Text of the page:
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    Global Climate Change and UNESCO World Heritage
    (Cambridge University Press, 2023-03-29) Samuels, Kathryn Lafrenz; Platts, Ellen J.
    This article considers the fiftieth anniversary of the 1972 United Nations Educational, Scientific and Cultural Organization’s (UNESCO) World Heritage Convention in light of climate change, offering a state of the field review of climate responses for World Heritage sites (WHS). Opening with a brief review of UNESCO World Heritage activities around climate change, we then detail the primary impacts and risks that climate change pose for WHS and the reporting and monitoring systems in place to document and track these impacts. Looking forward, we examine the most promising pathways for World Heritage to advance in the domains of climate mitigation, adaptation, climate communication, and climate action.
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    The Toxic Anthracite = Toxic Heritage
    (Taylor & Francis, 2023-07-17) Paul A. Shackel
    The anthracite coal industry in northeastern Pennsylvania developed in the late eighteenth century and helped ignite the industrial revolution in the following century. The industry reached its peak during the WWI era and then began its slow, long, precipitous decline. Open-pit and underground mining impacted a large portion of the region, scarring vast swaths of landscapes. The ground waters that flow into tributaries and rivers are poisoned with high levels of metals and high acid content. While much of the region is being slowly depopulated, the area has found different and conflicting ways to remember this toxic heritage. Early forms of nostalgia focus on the once-powerful industry. More recent forms of nostalgia highlight the struggles of the working class to survive. Other forms focus on remembering how exploited workers rebelled against capital. The toxic anthracite has led to different forms of toxic heritage.
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    ARCHAEOLOGICAL INVESTIGATIONS OF SITE 36LU323, Lower Street Double, Pardeesville, Luzerne County, Pennsylvania
    (University of Maryland, 2023) Jones, Sean; Westmont, V. Camille; Shackel, Paul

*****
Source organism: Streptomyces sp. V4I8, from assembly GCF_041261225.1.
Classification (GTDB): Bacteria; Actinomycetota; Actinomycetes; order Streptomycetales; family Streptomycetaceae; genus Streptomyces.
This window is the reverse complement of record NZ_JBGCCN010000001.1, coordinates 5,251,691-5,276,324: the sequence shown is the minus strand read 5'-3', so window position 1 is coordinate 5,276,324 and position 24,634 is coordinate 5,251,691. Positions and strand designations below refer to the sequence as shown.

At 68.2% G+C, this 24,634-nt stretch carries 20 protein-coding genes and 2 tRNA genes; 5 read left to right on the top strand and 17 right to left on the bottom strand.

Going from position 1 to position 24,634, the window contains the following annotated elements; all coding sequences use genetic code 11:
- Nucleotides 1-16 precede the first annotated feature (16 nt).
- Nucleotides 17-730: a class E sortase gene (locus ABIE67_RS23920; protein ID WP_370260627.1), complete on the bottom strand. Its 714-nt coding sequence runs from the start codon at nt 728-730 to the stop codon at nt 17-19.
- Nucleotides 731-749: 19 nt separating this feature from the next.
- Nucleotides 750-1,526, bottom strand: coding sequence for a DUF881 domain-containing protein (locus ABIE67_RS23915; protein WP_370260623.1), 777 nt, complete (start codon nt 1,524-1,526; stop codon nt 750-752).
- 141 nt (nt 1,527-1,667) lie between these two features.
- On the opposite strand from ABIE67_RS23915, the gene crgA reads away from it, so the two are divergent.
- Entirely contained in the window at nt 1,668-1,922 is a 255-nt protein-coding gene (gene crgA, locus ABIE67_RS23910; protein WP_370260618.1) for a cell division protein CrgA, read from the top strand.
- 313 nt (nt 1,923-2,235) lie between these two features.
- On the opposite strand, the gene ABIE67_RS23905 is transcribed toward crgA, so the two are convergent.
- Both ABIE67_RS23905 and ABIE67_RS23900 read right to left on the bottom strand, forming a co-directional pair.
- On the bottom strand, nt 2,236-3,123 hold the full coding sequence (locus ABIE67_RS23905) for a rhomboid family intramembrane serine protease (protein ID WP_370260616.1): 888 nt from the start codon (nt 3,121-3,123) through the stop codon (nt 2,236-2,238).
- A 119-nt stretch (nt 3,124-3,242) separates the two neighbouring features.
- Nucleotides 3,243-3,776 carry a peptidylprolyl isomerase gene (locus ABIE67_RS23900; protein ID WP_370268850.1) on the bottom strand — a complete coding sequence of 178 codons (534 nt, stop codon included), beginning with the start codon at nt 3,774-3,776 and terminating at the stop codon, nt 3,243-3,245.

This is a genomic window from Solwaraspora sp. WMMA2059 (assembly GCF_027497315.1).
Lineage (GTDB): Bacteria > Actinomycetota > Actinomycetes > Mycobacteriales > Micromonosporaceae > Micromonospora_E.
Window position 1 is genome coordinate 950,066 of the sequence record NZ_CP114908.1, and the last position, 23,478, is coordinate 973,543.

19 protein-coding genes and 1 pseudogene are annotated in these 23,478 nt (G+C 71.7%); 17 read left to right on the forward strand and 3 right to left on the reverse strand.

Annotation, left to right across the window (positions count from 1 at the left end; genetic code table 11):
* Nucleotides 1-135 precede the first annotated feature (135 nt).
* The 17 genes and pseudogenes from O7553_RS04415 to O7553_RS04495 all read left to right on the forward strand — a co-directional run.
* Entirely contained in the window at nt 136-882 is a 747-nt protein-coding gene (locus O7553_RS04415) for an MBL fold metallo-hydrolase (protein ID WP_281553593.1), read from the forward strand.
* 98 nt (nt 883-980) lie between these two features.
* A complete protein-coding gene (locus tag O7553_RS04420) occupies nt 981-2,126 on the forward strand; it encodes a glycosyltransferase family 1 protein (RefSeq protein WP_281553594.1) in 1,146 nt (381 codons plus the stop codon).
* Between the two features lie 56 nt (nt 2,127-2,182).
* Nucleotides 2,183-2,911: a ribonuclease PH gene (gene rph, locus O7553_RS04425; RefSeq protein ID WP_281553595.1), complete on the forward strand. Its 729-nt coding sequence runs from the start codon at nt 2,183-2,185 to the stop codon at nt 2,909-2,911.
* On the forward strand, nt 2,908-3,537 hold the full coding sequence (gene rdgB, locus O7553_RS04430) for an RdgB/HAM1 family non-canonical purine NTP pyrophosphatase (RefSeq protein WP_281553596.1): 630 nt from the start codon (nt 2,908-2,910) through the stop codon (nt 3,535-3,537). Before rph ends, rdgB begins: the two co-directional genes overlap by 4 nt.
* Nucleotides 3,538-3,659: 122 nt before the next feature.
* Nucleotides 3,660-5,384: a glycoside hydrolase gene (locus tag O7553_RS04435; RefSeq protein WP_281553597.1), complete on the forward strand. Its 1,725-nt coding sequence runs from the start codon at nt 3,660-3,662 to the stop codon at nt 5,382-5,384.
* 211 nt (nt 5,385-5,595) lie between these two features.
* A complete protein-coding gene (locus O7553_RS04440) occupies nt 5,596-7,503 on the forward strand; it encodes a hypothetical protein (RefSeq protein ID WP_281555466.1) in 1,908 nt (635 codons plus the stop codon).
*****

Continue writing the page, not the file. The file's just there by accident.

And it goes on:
The University of Maryland Anthracite Heritage Program's summer archaeological field methods course (ANTH496) was taught at Pardeesville, Hazle Township, Luzerne County, Pennsylvania (previously Lattimer Village No.2) from May through July 2014. The field school identified and excavated two previously undocumented archaeology sites dating between the late 19th to mid-20th centuries, removing material culture related to the lives of immigrant coal miners and their families. Sites 36LU323 (Lower Street Double) and 36LU321 (Yanac House) were investigated. The following report outlines the Phase I and II archaeological investigations of site 36LU323. All archaeological investigations, review, curation, and reporting were completed in accordance with The Pennsylvania State Historic Preservation Office, Pennsylvania Historical and Museum Commission Guidelines for Archaeological Investigations in Pennsylvania, as amended. The goal of this investigation was to (1) mitigate the loss of material culture due to the hazardous slumping of a privy feature, (2) assess the integrity of archaeological deposits at the site, and (3) gather material cultural evidence to aid in the research themes related to the lives of immigrant labors in Northeastern Pennsylvania. The Lower Street Double House site consisted of the original coal company-constructed doubletenancy house. The Pardee Brothers and Company constructed the house in Lattimer Village No.2. The household was rented until the coal company's bankruptcy in the 1930s when the occupants, the Yannuzzi family purchased the tenant house. The field school investigated site 36LU323 using Phase II archaeological methodology. Three Test Units of varying sizes (5 ft. x 10 ft. and 3 ft. x 3 ft.) labeled as Test Units 7, 11, and 12 were excavated. Test unit 7 was the most prominent of those excavated and contained Feature 11, an early 20th-century privy. Approximately 1,483 artifacts were recovered from the Lower Street Double site. Most of the material culture recovered from this investigation was from a 5 ft. x 10 ft. early 20th-century privy. All diagnostic artifacts found within the site come from this feature. Despite the small sample size of the Lower Street Double site, the significance of the material culture record lends a further view into the lives of exploited labor and the structural violence found within the anthracite coal industry. Moreover, the Lower Street Double site provides a contemporaneous privy to the Yanac House site (36LU321), providing research potential for analyzing ethnic diversity within Lattimer No. 2. Analysis of the Lower Street Double artifact assemblage is guided by research themes to provide a coherent framework for understanding the occupation and lifestyle of household residents. The research themes include (1) An analysis of consumer access to commodities in Lattimer No. 2, (2) how household identity is present in choices of material culture, and (3) how structural violence committed against the labor force may have led to serious health defects.